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Image via Riot Games

Riot suing NetEase competitor for copying ‘substantial parts of VALORANT’

Riot is taking legal action.

Riot Games has filed a lawsuit against publisher NetEase over the company’s five-vs-five mobile shooter Hyper Front, which Riot alleges is a “copy of substantial parts of VALORANT.”

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In a lawsuit filed in a U.K. court, Riot alleges that NetEase copied numerous parts of VALORANT to put into Hyper Front, including “the overall type and design of the game,” game modes, characteristics of agents (named “heroes” in Hyper Front), maps, the practice range, weapons, the user interface, and sound effects.

The 162-page lawsuit extensively goes through comparisons between virtually every character, weapon, map, gameplay elements, and skins for both titles. In the lawsuit, Riot says that NetEase did modify numerous portions of the game in an initial set of complaints but alleges that the copyright infringement is still very present.

“All of our creative choices are mirrored in NetEase’s game,” Riot Games lawyer Dan Nabel said in a statement to Polygon. “We don’t think that changing the color of a character ability or slightly modifying the visual appearance changes the fact that it’s copyright infringement.”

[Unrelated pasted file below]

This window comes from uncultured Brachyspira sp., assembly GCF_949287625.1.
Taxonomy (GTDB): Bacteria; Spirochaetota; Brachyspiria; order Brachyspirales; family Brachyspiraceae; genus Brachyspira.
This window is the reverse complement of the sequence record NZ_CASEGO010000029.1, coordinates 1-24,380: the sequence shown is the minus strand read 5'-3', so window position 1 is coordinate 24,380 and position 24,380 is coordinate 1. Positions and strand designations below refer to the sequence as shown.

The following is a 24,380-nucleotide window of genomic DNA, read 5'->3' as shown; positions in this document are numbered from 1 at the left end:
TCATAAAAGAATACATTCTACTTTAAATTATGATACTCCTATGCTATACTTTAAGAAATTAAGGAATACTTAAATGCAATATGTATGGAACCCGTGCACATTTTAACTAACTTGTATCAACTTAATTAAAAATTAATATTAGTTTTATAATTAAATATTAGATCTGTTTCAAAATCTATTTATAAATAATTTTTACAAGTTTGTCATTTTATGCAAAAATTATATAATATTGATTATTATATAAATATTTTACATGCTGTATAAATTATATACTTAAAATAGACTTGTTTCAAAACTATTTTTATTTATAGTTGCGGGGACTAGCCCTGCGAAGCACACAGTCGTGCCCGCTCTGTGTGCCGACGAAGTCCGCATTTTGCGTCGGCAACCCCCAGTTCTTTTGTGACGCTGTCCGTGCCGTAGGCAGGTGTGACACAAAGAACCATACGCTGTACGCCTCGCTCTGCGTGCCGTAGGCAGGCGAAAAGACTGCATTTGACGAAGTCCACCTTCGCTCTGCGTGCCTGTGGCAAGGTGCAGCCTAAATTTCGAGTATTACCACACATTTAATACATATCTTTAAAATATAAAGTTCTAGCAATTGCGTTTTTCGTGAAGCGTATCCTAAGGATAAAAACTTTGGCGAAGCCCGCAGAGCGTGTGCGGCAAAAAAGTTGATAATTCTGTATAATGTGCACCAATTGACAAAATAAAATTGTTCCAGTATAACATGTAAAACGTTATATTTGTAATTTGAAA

While VALORANT was first released in 2020, the lawsuit alleges that the development of Hyper Front did not start until about March 2020, around the time that VALORANT was first officially revealed under the name “Project A.” The beta for Hyper Front was made available in 2021 before a full release in 2022, although not officially in the U.S.

By making Hyper Front available for download in the U.K., Riot alleges that NetEase has violated sections of the country’s Copyright, Designs and Patents Act. Riot is seeking substantial damage in addition to a shutdown of Hyper Front, and will be pursuing further lawsuits in other countries as well.

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Image of Scott Robertson
Scott Robertson
VALORANT lead staff writer, also covering CS:GO, FPS games, other titles, and the wider esports industry. Watching and writing esports since 2014. Previously wrote for Dexerto, Upcomer, Splyce, and somehow MySpace. Jack of all games, master of none.